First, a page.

‘The sinner and Law’; In Reformed Ethics by John Bolt, Pages 215 – 234 part 2

We are now going to look at the ‘Divine Law’ or the law of God in the first place the Old Testament and its fulfillment in Christ:

The law of God in the Old Testament has three parts: ceremonial, judicial, and moral. All three are fulfilled in Christ. This law is spiritual and unchangeable, and its purpose is to govern the entire person, inwardly as well as outwardly. The moral law needs to be distinguished from the law of thought, from civil law, and also from natural law. God’s law has three functions: a civil use to restrain evil, a pedagogical use to convict us of sin and judgment, and a teaching use as a rule of life to guide believers.” ( Page 216 Reformed Ethics volume 1 edited by John Bolt.)

This is still the introduction to the chapter, but it lays the groundwork for what we are going to learn about.  Before we get started for the Christian person, the natural law is not enough, and we can never please God on the basis of it.   Ceremonially, judicially, or morally from the law of nature it is impossible in our strength to ever please God.  Having said that as Bavinck clearly shows all three areas have been fulfilled in Christ.  If you want to follow me on these ideas go to my other blog;  https://weaver1hasonline.international/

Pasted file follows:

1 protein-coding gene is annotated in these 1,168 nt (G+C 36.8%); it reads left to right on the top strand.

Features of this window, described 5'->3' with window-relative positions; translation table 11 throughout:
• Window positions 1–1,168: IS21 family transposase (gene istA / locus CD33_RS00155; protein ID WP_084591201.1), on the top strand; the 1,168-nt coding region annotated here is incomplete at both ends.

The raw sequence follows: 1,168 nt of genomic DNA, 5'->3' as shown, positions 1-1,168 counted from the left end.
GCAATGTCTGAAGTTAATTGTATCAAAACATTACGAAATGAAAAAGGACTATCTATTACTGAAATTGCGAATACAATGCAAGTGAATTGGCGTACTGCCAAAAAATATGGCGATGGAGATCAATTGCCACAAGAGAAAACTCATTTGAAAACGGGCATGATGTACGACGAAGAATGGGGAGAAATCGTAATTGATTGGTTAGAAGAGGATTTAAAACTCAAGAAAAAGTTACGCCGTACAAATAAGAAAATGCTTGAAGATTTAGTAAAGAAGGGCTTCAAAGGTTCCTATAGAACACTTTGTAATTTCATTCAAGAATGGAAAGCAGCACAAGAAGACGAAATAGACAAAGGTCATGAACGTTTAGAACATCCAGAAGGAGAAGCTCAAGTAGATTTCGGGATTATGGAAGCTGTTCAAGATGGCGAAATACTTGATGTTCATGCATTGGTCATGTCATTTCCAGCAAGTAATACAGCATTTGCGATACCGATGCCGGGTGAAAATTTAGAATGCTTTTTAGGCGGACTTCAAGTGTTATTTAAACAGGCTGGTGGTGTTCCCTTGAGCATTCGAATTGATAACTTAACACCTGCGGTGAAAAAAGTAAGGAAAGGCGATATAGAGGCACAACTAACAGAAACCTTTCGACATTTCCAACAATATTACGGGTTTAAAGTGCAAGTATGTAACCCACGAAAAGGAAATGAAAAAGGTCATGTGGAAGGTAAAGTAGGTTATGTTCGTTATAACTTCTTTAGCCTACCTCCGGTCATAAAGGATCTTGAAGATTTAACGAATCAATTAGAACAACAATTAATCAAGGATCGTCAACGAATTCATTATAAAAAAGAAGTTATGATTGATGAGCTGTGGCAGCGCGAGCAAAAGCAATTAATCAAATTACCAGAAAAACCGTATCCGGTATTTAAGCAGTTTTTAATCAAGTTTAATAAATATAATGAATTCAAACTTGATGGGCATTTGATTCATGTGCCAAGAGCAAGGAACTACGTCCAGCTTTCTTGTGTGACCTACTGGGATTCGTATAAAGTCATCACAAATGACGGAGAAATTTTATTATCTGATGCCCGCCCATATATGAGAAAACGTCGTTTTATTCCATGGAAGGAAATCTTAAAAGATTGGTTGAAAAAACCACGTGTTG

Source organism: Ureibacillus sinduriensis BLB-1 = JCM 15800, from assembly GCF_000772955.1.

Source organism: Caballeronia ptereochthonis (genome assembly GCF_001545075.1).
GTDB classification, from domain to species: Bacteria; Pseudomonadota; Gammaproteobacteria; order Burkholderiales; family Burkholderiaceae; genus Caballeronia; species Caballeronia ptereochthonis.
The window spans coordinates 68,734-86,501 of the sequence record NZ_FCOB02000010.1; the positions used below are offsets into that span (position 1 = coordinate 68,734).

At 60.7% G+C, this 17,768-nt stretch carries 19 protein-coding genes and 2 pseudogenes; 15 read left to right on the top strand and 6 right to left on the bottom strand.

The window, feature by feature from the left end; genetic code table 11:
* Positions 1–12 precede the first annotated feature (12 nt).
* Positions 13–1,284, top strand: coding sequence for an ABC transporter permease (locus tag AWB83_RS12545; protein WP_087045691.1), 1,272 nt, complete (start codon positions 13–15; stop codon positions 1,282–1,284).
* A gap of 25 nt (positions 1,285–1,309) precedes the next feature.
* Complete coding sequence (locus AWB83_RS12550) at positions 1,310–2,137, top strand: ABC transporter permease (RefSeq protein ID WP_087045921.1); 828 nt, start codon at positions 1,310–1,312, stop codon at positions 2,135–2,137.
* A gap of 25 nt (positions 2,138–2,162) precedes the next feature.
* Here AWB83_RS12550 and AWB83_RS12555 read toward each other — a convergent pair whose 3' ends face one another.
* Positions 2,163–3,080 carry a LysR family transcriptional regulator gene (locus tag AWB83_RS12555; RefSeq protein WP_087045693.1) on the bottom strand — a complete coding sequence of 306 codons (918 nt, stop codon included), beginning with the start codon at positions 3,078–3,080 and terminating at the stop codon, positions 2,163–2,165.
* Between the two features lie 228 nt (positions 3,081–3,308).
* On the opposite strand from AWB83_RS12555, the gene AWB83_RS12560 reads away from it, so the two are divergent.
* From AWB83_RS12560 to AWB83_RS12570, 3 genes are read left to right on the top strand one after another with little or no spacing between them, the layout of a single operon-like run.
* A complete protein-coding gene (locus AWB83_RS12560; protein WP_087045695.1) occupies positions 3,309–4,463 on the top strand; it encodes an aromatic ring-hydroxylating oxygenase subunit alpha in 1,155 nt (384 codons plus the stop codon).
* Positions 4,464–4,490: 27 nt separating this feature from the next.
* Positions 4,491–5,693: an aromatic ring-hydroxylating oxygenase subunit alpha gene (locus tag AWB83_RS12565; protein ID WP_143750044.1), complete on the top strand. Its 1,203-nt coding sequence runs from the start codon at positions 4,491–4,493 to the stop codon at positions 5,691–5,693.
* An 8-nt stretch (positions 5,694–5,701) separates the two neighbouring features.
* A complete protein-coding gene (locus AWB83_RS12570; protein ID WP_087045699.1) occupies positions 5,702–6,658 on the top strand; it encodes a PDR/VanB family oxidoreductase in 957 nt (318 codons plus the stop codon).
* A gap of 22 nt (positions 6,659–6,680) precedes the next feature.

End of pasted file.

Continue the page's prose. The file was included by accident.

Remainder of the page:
(At the moment I am going through the book of Hebrews, the writer of Hebrews (which I believe was Apollos one of Pauls companions) goes through the nitty gritty of the ceremonial, judicial and moral aspects of the Old Testament law.  I will be starting Hebrews chapter six sometime this Weekend.)